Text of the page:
There are two words that make a nerdy chiropractor like myself cringe inside: "pop" and "crack". I can't argue with the inspiration for the use of these words. Indeed, the sounds that result from an adjustment absolutely resemble pops and cracks. However, neither of those things are actually happening. If you'll humor us, we prefer to call them cavitations. It doesn't just sound more sciency, it's really a more accurate description of what’s happening with your physiology. Here's why:
Most joints that we work on are called synovial joints. These joints have a water and airtight capsule that surrounds the two bones that comprise the joint. The capsule is filled with a special fluid (synovial fluid) that helps to lubricate, cushion, and nourish the joint. Within this fluid are dissolved gasses. When a chiropractor adjusts a joint, this capsule is momentarily stretched. The stretching temporarily increases the space (volume) inside the joint capsule. According to basic laws of physics, when the volume of a closed vessel is increased, the pressure inside is decreased. This causes the dissolved gasses inside the capsule to come out of solution and it makes a sound…"pop!" (goes the cavitation).
Now that we've gotten that out of the way…
What else happens? The concept of joint cavitation is neat and all, but you're likely not coming to the chiropractor saying, "if only someone would help me release the dissolved gasses in my synovium!".
What's important is not the sound, but that the once-fixated joint is now mobilized. When this happens, the communication line to the nervous system is restored. The brain can now communicate with that joint, and that joint can now communicate with the brain. This interplay allows complex coordinated movement, balance in tone between the muscles that control that joint, and a decrease in inflammation and pain signals within that joint. I used a very important word there: coordination. This is important because body/brain communication is a 2-way affair.
The brain sends motor signals to the muscles to tell them to contract to make a joint move, but what is just as important is that the joint sends information to the brain telling it what is happening to that joint. Millions of tiny receptors within the joints, muscles, skin, tendons, ligaments, fascia all give positional information to the brain telling it what that part is doing—where it is in space, what direction it's moving, how much tension is on the muscles. It’s a mind-bogglingly complex coordination between the brain and body that produces human movement.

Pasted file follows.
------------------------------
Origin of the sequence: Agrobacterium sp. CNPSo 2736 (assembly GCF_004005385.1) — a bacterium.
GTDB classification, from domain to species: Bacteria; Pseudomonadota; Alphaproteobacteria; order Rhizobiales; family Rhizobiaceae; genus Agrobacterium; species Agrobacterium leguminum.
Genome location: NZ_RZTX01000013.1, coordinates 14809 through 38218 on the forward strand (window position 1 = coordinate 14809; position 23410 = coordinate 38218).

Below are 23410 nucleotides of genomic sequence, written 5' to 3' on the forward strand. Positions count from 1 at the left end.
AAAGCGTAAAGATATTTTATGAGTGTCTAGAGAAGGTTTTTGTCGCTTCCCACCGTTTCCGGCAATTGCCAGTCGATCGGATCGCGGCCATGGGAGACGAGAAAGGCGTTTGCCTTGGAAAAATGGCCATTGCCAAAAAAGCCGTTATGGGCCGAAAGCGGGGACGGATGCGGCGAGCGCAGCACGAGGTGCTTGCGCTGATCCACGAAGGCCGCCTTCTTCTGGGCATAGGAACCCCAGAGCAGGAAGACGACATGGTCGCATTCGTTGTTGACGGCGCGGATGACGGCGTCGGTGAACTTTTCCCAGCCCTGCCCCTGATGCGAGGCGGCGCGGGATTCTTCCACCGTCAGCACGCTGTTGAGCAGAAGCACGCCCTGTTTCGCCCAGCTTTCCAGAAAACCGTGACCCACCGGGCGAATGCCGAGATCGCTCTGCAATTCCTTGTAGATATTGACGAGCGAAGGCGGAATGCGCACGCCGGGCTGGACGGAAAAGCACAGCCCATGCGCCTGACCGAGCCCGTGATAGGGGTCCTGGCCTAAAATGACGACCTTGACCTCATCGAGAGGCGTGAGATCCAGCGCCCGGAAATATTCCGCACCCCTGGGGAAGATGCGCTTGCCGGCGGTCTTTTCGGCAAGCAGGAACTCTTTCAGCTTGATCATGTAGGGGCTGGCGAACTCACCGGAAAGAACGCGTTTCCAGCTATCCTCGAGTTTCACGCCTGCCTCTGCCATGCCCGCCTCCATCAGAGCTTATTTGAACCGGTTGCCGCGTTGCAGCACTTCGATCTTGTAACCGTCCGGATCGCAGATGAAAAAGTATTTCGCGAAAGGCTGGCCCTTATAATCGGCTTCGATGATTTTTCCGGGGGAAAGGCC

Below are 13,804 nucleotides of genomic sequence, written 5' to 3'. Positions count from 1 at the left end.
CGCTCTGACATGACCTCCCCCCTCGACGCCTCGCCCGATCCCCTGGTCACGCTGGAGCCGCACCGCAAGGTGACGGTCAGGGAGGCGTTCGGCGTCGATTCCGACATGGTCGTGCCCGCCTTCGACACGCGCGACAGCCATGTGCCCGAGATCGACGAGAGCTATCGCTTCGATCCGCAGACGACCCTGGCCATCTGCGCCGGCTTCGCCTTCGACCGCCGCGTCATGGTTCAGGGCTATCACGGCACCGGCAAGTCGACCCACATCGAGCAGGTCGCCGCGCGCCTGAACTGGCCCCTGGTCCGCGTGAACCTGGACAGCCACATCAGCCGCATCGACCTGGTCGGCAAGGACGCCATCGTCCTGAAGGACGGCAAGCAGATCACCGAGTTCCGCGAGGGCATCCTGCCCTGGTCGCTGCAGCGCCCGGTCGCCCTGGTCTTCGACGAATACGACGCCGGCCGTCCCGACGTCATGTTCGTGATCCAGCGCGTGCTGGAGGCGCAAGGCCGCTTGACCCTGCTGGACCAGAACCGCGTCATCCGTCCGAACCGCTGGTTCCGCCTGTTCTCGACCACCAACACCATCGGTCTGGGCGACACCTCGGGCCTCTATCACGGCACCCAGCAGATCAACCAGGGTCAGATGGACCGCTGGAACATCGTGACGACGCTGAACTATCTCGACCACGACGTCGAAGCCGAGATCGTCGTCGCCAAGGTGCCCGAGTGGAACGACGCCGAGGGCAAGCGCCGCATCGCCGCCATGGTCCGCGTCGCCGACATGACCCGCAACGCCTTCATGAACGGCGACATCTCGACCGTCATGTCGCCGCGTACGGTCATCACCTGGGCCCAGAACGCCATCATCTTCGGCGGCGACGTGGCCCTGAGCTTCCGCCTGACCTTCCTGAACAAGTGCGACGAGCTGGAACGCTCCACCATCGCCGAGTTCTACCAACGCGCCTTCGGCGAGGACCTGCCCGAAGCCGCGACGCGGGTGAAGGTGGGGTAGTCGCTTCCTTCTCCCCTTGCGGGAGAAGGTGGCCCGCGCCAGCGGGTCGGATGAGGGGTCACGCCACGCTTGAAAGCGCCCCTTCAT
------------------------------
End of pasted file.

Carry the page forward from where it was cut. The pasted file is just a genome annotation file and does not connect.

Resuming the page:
When a joint becomes fixated or misaligned, it does not move normally. This results in faulty information about position being sent to the brain. The result is a loss of coordination. Less coordination means less strength (ever tried to throw a ball with your non-dominant hand?) and less control (injury, anyone?). This is why elite athletes bring their chiropractors with them to competition. Chiropractic gives them higher performance and less risk for injury. But elite athletes are not the only ones who appreciate performing at their best and reducing their risk of injury. We all do!
Let's let this digest. What I've described here is the effect of a chiropractic adjustment on a single joint in your body. However, this is just the tip of the iceberg. The chiropractic adjustment affects the nervous system in a way that changes the function of the brain itself and virtually all of the organ systems in the body – digestion, blood pressure, reproductive health, breathing, sleep-wake cycles, mood…too much to cover in a single blog post. In the continuation of this series, I will move upstream from the joints and talk about what happens to the body on a global level during an adjustment. Thanks for nerding out with me. And if you use the word "pop" next time I see you I will still love you.